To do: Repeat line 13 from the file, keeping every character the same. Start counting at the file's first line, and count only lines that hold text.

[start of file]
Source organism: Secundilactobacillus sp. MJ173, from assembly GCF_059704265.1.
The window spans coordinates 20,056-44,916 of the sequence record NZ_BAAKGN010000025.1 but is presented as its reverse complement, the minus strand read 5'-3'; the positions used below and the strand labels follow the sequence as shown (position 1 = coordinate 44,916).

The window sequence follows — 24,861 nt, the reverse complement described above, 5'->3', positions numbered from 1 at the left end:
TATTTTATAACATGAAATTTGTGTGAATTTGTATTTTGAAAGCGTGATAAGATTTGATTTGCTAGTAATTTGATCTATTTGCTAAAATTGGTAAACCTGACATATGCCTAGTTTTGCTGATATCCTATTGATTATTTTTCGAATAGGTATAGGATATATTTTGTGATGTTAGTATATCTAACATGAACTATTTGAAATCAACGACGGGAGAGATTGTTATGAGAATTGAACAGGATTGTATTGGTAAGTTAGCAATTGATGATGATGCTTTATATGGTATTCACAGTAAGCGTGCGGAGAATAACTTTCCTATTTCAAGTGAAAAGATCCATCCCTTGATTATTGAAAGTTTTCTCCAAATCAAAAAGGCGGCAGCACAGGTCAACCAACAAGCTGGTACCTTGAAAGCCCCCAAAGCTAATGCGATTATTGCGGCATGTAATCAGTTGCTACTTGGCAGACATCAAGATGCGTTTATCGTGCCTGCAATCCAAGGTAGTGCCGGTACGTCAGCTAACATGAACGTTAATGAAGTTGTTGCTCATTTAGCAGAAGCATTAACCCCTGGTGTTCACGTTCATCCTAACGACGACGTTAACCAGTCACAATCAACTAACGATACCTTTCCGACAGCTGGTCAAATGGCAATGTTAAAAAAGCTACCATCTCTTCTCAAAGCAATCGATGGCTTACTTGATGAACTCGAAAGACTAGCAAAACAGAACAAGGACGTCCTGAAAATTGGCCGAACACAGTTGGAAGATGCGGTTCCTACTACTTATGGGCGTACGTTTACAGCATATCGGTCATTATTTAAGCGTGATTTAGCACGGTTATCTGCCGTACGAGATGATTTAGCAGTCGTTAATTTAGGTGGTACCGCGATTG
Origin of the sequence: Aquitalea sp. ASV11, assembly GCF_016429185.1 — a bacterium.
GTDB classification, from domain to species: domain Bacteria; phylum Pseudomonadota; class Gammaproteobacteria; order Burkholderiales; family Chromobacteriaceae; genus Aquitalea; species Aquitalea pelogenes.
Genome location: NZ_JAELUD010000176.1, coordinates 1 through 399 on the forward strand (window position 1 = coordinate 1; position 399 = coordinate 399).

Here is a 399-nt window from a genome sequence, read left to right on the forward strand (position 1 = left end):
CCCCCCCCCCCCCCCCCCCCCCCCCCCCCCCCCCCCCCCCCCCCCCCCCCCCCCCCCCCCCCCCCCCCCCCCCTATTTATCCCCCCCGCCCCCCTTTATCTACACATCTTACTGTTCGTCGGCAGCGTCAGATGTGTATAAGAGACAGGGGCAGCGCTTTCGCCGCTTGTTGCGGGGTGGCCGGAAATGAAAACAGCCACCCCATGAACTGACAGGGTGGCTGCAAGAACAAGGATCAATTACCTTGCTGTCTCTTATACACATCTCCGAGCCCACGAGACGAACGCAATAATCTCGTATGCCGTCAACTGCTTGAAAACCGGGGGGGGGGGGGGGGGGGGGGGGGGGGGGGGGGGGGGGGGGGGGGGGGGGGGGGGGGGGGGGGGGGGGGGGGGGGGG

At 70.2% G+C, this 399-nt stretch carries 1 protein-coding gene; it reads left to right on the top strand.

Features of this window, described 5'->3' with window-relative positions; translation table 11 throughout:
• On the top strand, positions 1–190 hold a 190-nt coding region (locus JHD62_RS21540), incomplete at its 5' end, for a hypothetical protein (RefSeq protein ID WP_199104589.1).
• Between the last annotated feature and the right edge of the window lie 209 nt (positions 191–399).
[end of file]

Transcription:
• Between the last annotated feature and the right edge of the window lie 209 nt (positions 191–399).